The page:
Today's entry is dedicated to two of my role models, Bea Arthur, who passed nearly a year ago, and Rue McClanahan, who passed yesterday morning. Thanks, ladies.
My tastes these days run more towards the classics. Some of it is a function of (cough, cough) age and nostalgia. A lot of it is delayed rebellion safely tucked into the corner of my psyche until safe to let it out, or why I look forward to my second cup of coffee with "Maude" in the morning. Mostly it's from a critical standpoint, both artistically and socially.
I came of age in the 1970's, when feminism and social reforms seemed to point the way to a world based on progressive values. Shows like "Maude" and "Mary Tyler Moore" portrayed strongly drawn female leads. "Barney Miller" had a diverse cast in terms of race and age. "All in the Family" used humor to force viewers to look at racism.
Except for Saturday nights at my sister's house, rare evenings at my grandparents', or when I snuck in episodes of the above with an ear peeled for my father's footsteps signaling his return from the neighborhood bar, I didn't get to watch those very often. Dad took any and everything about women finding their voices as a threat, and went berserk over anything remotely disrespectful to law enforcement officers. Anyone (read: me) who felt differently was horrible, disrespectful, disloyal and deserved to get dumped on other relatives. Never mind that his own father had been a cop with a record of, shall we say, not being as respectful towards suspects as some might think he should've been, even in the 1930's in a small New England town.
We watched a lot of sports. All of the teams out of Detroit had a less than stellar decade, and no disagreement was to be had.
Fast forward to today. As in this morning. I watched "Maude." The episode moved briskly, had fantastic dialog, and a good balance of wit and plausible absurdity. Maude's and Viviane's husbands had taken off on a fishing trip. Did they mope or sit around waiting? Hell, no. They got out the whipped cream and doughnuts while Walter and Arthur dealt with a rural New England sheriff who'd pulled them over for speeding, and the consequences of its escalation. They also fired off a few lines regarding racism (their cell mate was African-American).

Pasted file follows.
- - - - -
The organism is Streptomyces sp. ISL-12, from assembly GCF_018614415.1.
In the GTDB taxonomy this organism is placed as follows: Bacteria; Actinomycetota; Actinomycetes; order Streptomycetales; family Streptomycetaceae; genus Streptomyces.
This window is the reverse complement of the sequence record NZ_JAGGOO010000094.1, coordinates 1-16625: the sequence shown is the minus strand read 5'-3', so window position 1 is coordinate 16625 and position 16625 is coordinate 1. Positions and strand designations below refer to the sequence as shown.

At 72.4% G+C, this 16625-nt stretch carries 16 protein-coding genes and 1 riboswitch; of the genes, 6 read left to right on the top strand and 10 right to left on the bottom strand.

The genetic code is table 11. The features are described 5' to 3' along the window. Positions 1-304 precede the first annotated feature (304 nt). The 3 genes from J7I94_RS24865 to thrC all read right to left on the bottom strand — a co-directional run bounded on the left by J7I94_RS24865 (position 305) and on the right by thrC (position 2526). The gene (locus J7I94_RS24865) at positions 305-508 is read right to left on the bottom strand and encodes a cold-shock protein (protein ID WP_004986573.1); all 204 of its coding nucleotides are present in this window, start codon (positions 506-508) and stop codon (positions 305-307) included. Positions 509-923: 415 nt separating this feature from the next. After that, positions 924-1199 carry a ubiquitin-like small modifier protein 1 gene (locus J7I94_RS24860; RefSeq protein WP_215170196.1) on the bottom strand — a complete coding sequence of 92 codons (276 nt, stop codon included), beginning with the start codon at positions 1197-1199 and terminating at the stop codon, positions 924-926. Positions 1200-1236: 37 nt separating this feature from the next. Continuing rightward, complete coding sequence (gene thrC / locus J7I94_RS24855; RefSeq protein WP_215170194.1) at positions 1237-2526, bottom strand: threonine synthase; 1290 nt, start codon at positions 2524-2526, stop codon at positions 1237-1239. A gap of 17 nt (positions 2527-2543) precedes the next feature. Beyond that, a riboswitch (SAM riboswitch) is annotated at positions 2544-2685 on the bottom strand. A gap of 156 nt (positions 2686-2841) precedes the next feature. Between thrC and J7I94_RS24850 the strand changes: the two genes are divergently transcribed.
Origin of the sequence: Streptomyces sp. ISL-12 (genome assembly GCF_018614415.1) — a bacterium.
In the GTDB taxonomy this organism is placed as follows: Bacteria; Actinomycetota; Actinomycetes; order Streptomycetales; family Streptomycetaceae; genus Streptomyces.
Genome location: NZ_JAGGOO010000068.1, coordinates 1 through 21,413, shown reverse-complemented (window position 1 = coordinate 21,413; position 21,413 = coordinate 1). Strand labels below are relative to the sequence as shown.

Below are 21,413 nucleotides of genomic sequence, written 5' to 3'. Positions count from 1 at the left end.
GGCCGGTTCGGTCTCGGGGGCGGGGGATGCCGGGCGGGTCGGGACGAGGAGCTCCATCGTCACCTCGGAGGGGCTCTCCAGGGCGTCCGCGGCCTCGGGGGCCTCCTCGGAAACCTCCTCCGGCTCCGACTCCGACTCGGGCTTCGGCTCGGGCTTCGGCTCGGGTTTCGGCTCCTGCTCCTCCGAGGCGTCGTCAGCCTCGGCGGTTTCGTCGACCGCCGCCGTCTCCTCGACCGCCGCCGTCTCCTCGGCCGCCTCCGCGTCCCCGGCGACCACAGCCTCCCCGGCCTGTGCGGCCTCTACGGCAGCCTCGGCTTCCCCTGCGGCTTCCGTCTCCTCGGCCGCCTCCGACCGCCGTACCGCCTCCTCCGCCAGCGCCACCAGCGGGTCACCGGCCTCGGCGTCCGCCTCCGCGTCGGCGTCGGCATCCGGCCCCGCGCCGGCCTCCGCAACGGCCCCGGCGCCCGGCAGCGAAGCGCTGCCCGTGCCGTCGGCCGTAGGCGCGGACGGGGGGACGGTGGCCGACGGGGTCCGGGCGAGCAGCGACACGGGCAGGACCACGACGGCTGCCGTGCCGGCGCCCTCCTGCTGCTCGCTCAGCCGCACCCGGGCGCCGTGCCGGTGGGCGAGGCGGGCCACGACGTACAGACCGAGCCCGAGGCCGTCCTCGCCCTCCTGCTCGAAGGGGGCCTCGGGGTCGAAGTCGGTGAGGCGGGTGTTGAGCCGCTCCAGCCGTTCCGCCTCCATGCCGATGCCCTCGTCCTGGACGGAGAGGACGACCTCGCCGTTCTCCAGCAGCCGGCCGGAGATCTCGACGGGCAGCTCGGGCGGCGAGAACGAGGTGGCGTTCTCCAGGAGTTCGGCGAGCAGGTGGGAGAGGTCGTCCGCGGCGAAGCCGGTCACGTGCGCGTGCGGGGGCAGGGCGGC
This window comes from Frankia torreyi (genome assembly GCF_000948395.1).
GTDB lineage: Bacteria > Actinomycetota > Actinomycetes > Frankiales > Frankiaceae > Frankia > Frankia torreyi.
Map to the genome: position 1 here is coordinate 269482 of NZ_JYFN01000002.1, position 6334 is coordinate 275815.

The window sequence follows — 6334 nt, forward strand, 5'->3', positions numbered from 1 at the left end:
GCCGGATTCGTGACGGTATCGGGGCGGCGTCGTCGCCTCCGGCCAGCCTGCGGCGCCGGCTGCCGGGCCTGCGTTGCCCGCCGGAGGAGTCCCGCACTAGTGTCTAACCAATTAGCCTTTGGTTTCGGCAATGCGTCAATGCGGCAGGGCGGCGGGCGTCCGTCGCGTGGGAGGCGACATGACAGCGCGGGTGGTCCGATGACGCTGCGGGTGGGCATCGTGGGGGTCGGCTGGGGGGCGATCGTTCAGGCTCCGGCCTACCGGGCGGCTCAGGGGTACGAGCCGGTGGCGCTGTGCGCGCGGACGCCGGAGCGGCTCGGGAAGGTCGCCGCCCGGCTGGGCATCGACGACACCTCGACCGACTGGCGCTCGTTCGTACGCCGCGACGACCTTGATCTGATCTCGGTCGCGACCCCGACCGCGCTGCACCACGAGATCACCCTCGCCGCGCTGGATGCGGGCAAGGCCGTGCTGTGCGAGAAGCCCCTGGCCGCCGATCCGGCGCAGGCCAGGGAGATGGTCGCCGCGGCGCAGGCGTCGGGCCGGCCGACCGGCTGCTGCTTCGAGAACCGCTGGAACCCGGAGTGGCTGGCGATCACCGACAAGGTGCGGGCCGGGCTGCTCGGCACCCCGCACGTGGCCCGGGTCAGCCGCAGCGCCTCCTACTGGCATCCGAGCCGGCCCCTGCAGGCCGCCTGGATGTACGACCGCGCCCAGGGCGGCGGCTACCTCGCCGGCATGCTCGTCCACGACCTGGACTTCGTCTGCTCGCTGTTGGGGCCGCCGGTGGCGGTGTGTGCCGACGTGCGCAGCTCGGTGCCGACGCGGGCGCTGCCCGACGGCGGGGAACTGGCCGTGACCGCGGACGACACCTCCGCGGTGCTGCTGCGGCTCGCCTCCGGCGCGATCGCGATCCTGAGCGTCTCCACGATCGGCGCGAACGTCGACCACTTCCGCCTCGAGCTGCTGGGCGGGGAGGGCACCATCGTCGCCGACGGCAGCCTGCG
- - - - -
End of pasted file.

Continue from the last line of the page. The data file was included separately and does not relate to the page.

My question is what happened? Most shows are predominantly white and male, and female characters have reverted to a level of triviality and silliness not seen since the '60's. The reality genre disturbs me to no end because of it. "America's Next Top Model" makes it seem all about looks and little about hard work. "The Bachelor/ette" reinforces the old pattern that you're a loser if not married and gorgeous. There are more reality shows that glorify cute little sociopaths, and a psychologist interviewed on "Today" said that it made mean the new black. "Cougar Town" trivializes mature (allegedly) women. I could never watch "Sex and the City" or "Friends"because it seemed so geared towards shoes and who was coupled with whom that I just couldn't relate. "The Office" recently disappointed me because Pam abandoned her artistic aspirations to become just another victim of the mommy trap.
"Roseanne" and "The Golden Girls" were two of the last sitcoms I really enjoyed watching. Strong, independent women with full lives took the leads, addressing social issues with their unique humor. Even though "Barney Miller" had all male detectives, the squad pointed to signs of progress through diversity. Linda Lavin was a detective for a few very early shows. But the women on there were treated respectfully.
But now we have too many shows where women are sexualized and used as props. It's really sad when you look at "Star Trek: OS" and realize that even with the miniskirts and coffee toting and rubbing Captain Kirk's shoulders, it was a hint of what we hoped would come.